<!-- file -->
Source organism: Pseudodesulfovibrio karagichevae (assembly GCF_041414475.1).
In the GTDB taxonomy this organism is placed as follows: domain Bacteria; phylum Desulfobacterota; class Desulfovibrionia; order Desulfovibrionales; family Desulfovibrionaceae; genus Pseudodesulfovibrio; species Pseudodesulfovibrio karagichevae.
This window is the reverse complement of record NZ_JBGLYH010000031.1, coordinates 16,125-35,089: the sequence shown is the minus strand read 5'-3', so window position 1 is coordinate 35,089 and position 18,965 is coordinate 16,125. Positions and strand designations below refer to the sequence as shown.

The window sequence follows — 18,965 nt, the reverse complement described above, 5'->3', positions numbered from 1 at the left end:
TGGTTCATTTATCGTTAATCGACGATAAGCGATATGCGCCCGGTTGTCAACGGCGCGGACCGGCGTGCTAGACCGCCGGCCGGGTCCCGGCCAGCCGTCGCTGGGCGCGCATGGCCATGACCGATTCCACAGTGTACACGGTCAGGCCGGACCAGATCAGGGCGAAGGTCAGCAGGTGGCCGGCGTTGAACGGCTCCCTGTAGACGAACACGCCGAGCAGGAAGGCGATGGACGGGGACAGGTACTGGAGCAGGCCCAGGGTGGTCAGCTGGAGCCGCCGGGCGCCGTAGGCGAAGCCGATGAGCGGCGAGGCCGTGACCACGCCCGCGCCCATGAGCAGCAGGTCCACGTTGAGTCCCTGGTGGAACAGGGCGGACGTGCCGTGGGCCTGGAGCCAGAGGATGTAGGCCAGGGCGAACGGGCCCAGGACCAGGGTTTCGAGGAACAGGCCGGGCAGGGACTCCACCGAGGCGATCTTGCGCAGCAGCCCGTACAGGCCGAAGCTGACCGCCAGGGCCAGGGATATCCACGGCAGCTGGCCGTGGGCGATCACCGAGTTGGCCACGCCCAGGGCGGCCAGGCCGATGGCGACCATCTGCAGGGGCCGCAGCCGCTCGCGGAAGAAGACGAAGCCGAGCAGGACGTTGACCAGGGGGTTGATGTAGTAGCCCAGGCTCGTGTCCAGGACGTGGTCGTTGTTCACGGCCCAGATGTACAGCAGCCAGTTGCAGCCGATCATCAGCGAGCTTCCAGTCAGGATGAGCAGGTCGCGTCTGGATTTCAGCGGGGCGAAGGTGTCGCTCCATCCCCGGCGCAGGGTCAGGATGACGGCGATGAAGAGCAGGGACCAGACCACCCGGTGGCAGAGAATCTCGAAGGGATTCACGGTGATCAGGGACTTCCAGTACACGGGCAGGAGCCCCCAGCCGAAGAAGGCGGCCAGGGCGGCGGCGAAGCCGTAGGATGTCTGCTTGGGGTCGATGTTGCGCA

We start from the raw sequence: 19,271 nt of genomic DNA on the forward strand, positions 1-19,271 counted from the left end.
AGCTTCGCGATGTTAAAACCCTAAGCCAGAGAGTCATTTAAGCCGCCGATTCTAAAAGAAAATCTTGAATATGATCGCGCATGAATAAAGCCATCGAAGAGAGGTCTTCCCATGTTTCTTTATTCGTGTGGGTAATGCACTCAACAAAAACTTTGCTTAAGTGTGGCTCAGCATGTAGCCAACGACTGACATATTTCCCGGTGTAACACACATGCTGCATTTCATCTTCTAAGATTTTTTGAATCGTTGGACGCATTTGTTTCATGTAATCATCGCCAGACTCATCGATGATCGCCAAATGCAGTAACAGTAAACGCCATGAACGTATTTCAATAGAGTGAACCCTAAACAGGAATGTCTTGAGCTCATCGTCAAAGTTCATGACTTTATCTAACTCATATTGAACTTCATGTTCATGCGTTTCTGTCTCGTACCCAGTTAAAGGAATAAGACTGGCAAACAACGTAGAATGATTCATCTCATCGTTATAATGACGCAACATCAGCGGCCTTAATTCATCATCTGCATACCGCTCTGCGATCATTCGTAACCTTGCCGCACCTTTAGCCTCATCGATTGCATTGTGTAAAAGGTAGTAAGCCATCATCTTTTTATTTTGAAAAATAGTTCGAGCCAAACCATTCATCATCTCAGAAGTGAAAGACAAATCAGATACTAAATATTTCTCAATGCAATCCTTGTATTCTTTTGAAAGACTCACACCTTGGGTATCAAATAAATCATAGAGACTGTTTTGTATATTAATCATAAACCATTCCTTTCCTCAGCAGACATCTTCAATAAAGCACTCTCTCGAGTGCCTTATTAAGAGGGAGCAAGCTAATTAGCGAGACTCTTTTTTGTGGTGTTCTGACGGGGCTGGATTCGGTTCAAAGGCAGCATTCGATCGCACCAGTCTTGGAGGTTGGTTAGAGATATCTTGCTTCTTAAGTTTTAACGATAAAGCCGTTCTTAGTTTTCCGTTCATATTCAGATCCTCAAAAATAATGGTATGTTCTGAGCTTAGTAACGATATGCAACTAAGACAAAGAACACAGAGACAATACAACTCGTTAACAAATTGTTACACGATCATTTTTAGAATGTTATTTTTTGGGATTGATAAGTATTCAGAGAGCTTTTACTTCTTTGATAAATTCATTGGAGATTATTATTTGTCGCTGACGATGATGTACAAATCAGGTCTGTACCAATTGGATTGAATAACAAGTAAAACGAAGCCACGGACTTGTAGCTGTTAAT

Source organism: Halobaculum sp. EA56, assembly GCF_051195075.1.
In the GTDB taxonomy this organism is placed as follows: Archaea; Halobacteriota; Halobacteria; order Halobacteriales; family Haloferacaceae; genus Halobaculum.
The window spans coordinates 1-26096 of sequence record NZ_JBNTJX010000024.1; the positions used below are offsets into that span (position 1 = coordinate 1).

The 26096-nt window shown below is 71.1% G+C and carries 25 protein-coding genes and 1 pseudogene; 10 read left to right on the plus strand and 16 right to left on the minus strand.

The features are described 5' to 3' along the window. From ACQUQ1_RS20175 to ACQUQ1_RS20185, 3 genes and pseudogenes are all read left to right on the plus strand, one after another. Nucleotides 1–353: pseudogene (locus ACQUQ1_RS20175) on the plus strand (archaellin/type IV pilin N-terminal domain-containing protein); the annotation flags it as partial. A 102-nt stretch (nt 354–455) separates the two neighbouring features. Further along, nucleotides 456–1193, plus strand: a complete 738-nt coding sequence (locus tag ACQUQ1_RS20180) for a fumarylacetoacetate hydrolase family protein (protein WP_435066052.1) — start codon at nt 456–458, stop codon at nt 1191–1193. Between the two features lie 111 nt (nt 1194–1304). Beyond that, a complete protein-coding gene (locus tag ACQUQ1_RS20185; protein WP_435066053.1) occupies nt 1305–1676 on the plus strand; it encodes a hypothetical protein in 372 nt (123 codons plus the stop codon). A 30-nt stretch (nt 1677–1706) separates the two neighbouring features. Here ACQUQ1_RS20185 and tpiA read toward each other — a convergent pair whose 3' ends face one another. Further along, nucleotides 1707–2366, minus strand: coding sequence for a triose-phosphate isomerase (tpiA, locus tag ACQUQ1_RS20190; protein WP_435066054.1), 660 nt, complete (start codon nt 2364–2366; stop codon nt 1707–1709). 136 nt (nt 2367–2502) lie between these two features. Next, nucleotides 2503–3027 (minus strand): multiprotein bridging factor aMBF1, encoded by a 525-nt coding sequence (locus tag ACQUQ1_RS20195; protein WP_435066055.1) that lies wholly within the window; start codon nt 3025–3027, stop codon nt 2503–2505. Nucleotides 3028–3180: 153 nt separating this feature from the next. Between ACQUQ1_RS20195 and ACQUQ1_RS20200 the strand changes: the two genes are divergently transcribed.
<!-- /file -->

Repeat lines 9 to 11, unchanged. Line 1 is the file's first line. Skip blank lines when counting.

In the GTDB taxonomy this organism is placed as follows: Archaea; Halobacteriota; Halobacteria; order Halobacteriales; family Haloferacaceae; genus Halobaculum.
The window spans coordinates 1-26096 of sequence record NZ_JBNTJX010000024.1; the positions used below are offsets into that span (position 1 = coordinate 1).

The 26096-nt window shown below is 71.1% G+C and carries 25 protein-coding genes and 1 pseudogene; 10 read left to right on the plus strand and 16 right to left on the minus strand.